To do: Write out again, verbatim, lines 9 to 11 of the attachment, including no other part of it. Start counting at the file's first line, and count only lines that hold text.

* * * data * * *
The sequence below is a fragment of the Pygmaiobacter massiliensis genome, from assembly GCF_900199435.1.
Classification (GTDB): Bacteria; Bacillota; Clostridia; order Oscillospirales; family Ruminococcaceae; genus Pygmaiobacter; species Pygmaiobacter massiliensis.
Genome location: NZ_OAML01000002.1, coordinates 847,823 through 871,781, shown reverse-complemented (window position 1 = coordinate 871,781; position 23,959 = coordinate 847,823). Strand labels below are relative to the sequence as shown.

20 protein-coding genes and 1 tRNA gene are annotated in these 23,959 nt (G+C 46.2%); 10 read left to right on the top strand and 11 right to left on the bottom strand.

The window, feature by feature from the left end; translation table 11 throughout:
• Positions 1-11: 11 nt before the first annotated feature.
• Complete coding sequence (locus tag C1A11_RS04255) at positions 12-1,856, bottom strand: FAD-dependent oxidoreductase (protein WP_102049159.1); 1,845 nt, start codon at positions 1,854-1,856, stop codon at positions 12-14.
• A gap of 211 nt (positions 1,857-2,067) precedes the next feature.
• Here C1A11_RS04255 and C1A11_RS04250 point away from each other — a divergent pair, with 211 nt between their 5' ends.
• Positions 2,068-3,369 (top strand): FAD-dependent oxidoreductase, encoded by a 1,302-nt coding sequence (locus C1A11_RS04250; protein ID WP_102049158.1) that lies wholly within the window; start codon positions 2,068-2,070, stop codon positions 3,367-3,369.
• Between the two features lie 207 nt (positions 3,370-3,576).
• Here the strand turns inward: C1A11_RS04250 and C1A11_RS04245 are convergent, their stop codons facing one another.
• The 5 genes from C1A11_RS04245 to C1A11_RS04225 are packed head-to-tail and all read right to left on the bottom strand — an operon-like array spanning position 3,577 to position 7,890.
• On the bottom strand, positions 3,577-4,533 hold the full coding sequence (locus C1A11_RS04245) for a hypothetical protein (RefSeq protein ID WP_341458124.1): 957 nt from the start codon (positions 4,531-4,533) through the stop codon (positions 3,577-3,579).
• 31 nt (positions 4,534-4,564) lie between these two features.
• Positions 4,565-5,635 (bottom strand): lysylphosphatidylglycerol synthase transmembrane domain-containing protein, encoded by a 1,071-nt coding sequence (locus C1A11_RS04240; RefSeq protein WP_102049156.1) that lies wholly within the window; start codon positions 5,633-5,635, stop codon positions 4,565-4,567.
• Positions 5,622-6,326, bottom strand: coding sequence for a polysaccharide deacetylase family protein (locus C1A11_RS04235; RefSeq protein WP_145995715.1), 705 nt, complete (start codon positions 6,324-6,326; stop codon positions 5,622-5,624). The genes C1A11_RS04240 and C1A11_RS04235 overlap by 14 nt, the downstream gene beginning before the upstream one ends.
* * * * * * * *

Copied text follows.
• Here C1A11_RS04255 and C1A11_RS04250 point away from each other — a divergent pair, with 211 nt between their 5' ends.
• Positions 2,068-3,369 (top strand): FAD-dependent oxidoreductase, encoded by a 1,302-nt coding sequence (locus C1A11_RS04250; protein ID WP_102049158.1) that lies wholly within the window; start codon positions 2,068-2,070, stop codon positions 3,367-3,369.
• Between the two features lie 207 nt (positions 3,370-3,576).